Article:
At a quick glance, Oregon Contemporary Theatre is serving up some Sherlock Holmes vibes with a sprinkle of pitchforked pup in the Tony Award-winning drama, The Curious Incident of the Dog in the Night-Time.
Usually, I try to avoid any plot involving a dog; Mad Max’s bandana-wearing Australian shepherd being speared with a crossbow was enough for me. But, let me assure you, no real dogs — or even stuffed ones — are harmed in this enchanting and innovative journey of a 15-year-old savant.
Based on the book by Mark Haddon, translated to the stage by Simon Stephens and directed by John Schmor, The Curious Incident of the Dog in the Night-Time is the story of Christopher Boone (Nate Pereira), a gifted teen apparently on the autism spectrum, though that’s never explicitly stated.
Too literal for metaphors and unable to navigate the gamut of human emotions, he is at odds with the world around him. More storybook than stage, the language is layered, charming and sometimes antiquated. Frequent “fucks” between formal diction give this play within a play a Sir Arthur Conan Doyle meets Rain Man in the London Underground feel. After being wrongly accused of killing his neighbor’s dog, Christopher sets out to find the killer, freeing some nasty familial skeletons from their closets.
The minimalist set features few props on a bare grid formation, a map of Christopher’s unusual mind — lonely, isolated and formulaic. Christopher chalks emoticon faces into the floor, all pained and unsure. Actors portray doors, plants, beds, offering window into the boy who doesn’t quite see the people around him. Conversely, projections of heavenly bodies against night skies illuminate Christopher’s ability to see beyond people’s limitations.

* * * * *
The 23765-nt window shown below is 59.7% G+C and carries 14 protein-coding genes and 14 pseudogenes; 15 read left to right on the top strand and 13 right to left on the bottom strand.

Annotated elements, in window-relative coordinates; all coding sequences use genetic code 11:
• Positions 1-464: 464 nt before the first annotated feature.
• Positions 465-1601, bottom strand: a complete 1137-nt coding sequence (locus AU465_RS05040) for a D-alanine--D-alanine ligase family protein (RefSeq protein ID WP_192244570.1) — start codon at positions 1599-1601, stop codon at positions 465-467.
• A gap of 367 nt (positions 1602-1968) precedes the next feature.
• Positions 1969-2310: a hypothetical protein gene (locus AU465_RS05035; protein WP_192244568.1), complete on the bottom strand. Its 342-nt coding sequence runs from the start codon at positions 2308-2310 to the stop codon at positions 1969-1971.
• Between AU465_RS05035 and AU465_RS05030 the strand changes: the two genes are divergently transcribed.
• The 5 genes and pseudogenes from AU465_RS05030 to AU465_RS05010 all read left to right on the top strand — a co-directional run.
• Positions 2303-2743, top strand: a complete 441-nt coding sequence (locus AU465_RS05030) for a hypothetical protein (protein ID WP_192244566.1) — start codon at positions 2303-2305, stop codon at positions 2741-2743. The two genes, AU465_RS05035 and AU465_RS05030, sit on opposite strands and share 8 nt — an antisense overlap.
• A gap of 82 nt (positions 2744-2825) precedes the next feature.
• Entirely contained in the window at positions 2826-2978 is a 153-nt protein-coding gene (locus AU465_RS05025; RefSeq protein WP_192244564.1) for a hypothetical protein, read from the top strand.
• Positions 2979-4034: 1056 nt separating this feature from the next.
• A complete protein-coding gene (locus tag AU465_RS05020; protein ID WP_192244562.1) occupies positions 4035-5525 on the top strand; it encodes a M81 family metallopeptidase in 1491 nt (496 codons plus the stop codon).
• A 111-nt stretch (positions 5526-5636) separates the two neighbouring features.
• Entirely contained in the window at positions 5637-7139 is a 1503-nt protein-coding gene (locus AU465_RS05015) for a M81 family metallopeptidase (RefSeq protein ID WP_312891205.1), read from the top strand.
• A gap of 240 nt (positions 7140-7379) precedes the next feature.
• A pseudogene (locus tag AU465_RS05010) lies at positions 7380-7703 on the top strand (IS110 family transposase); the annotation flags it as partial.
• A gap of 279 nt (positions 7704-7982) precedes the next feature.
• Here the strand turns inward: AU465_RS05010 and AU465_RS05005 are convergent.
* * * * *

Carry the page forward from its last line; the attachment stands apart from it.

The characters are every human flavor of disgusting and delicious. Pereira’s performance is visceral: emotional, physical and, dare I say, spiritual. Paul Dunckel brilliantly blends the line between villain and loving father, spraying a hearty amount of impassioned red mist in the air. Inga R. Wilson, who plays Christopher’s mother, is both stunning and painfully relatable for any mother who’s ever doubted her capacity for love.
One of the most powerful scenes comes when his mother bares all in a letter while Christopher frantically builds a toy railway across an empty stage. The scene ends abruptly when cascading letters land in a perfect mess around his body, a moving mic drop on Christopher’s naiveté.
The Curious Incident of the Dog in the Night-Time hits you in the gut. It’s familiar, but not entirely predictable. The twists are more earth shattering for Christopher than the audience, but Christopher’s endearing perspective hooks you whether you see it coming or not. The ending is a little too triumphant, a double down on gut punches that feels forced and overly simplified.
The Curious Incident of the Dog in the Night-Time runs through Saturday, Feb. 8, at OCT. Tickets are $15-$42 at OCTheatre.org